- The function of the column is to display inline down to a certain width of the viewport. Columns take a defined fraction of it and stacking over one another when the viewport gets smaller and fills the entire available width. We can see a few columns if the screen is wider, or else, we can see columns one by one; in this way, we can get a responsive, easy to read website with an effective layout.
Configuration of Bootstrap Layout
Mentioned below are the configuration:
This is the main layout element in Bootstrap. Containers are used while using a built-in grid system. As we have discussed already, we have two choices of the container as a fixed layout container and the fluid layout container. In bootstrap, this can be nested, but in most of the layout, there is no need for a nested container. Container-fluid is nothing, but a full-width container used to view the entire view while .container has specific pixel values to change the width.
2. Responsive Breakpoints
In Bootstrap, there is the need to create sensible breakpoints for layouts and interfaces as it is mainly used to develop mobile-friendly websites. These breakpoints work on the principle of minimum viewport widths. According to viewport changes, breakpoints enable to scale up elements.
Few components use z-index for an arrangement of content. Z-index offers the third axis for the proper arrangement of content with control over the layout. This Z-index is specifically used to layer navigation, models, tooltips and popovers, etc. These higher values start at an arbitrary number to avoid difficulties. Across layered components such as popovers, tooltips, navbar, dropdowns, there is a need for a standard set of Z-index for consistent behavior.
There is no need to change these values. If you change one value, then you have to change the entire values of the Z-index. Single-digit z-index values are used in handling the overlapping of borders within components. Higher index values are used to bring a certain element to the front. With this framework, one can set five-column appearances. But a maximum of three-column appearances can give you the best viewing experience.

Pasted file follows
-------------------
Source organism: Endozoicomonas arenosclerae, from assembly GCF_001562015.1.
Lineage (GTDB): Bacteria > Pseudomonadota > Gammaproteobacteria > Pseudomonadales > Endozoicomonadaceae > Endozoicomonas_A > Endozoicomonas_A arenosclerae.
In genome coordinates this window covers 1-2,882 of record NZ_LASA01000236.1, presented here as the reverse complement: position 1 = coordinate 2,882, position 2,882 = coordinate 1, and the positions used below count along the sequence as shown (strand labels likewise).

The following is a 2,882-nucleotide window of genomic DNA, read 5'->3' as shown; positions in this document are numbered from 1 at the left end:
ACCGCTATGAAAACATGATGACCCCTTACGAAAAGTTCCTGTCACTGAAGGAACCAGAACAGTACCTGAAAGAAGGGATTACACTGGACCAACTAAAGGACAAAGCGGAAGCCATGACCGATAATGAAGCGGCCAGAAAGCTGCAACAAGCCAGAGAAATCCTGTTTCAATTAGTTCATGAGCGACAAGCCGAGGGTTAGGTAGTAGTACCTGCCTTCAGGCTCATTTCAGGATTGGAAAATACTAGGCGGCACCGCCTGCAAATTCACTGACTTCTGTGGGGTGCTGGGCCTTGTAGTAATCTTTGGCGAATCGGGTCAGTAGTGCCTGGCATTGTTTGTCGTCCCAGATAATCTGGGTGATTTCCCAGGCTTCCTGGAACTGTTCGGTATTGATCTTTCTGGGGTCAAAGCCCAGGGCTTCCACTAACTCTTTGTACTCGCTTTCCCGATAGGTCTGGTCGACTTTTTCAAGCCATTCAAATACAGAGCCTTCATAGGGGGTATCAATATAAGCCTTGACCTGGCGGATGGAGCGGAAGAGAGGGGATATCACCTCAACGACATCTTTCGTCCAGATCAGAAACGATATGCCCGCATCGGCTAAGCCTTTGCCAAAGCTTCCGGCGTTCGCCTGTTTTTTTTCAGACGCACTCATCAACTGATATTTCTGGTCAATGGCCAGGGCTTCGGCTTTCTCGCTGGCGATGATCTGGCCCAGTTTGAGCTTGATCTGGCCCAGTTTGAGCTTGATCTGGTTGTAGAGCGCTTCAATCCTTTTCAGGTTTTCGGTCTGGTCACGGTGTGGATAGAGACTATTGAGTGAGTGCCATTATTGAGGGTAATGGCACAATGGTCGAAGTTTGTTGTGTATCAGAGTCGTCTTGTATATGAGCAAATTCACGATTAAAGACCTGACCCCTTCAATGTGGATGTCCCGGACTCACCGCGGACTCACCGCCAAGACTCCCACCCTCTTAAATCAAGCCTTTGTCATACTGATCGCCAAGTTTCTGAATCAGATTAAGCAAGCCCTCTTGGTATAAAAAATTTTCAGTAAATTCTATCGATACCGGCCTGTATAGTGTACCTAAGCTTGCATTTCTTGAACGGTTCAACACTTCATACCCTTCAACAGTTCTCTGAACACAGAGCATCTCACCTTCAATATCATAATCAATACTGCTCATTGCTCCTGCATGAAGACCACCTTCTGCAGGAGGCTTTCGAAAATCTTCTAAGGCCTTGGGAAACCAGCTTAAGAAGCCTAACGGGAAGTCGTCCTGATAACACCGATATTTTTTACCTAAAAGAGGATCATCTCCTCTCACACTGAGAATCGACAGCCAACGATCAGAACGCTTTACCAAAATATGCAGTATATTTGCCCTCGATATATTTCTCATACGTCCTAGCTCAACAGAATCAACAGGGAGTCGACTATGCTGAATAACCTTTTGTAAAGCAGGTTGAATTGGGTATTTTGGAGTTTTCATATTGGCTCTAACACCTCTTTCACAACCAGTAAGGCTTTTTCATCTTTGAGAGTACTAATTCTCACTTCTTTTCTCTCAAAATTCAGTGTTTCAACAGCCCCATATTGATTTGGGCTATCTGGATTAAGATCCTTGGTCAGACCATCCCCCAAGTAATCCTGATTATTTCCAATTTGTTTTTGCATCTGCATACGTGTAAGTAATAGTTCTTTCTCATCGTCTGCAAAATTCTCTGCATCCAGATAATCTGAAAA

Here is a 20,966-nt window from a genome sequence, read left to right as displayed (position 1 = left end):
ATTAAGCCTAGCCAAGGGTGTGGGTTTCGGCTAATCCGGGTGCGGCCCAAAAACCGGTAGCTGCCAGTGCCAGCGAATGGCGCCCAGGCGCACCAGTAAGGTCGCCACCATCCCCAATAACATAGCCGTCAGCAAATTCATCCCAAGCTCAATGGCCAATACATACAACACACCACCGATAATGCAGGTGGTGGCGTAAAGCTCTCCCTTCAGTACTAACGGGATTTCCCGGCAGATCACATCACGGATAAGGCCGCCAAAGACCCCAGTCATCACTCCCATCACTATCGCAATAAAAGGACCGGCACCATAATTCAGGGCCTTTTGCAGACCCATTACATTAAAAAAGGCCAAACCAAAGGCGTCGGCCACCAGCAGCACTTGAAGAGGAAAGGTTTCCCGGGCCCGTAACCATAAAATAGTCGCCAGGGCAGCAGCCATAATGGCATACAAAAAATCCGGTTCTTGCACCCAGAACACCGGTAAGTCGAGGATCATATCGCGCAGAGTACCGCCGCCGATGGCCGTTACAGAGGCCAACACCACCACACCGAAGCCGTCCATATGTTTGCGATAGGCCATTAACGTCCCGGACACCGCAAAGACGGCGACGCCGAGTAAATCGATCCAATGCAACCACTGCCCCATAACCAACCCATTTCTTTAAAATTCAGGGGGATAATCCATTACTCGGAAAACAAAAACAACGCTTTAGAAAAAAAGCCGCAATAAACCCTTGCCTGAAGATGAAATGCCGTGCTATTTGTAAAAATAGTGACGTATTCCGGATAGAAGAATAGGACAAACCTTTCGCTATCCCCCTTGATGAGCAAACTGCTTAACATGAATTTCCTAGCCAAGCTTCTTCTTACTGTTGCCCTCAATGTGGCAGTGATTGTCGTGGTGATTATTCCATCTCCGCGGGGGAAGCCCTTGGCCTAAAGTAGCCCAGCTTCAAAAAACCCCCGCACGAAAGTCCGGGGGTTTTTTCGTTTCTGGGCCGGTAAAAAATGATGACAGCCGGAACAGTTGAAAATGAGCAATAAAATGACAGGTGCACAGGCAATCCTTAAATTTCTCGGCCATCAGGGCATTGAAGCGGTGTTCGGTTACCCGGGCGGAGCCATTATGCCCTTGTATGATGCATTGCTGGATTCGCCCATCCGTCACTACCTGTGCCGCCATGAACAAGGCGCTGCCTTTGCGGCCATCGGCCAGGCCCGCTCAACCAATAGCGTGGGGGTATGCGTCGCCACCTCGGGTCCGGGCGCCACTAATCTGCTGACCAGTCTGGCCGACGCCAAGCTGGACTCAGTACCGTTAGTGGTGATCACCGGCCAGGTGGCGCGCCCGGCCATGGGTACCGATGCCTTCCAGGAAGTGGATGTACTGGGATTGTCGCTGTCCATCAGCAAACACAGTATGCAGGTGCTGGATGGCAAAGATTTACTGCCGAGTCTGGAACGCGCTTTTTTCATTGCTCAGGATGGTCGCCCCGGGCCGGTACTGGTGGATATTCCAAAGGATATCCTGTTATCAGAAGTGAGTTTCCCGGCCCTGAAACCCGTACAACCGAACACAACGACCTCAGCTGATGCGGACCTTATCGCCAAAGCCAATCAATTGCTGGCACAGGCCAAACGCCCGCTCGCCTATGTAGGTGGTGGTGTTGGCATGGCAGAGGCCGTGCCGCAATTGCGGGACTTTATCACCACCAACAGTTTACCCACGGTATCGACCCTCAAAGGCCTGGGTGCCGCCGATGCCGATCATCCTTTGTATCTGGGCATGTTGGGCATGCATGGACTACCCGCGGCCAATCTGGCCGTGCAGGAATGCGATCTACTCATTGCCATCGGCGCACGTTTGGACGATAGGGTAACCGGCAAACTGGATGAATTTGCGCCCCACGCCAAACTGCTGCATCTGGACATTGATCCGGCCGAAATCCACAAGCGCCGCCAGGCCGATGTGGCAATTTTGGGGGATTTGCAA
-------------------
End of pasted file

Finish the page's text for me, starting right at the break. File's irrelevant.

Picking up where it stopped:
The above sections of this post have highlighted an essential point regarding the Bootstrap layout. This post gives information about the different types of layout and bootstrap layout elements-its fundamentals and their working. With the help of this guide, you can get the basic idea of responsive web design and framework. With the help of Bootstrap, it is possible to display the best content on any screen and develop a mobile-ready, responsive website with ease. For beginners as well as for IT enthusiasts, this piece of information can help them to explore the world of Bootstrap technology.
This has been a guide to Bootstrap Layout. Here we discussed the introduction, how to use, types of layout, and configuration of Bootstrap. You can also go through our other suggested articles to learn more –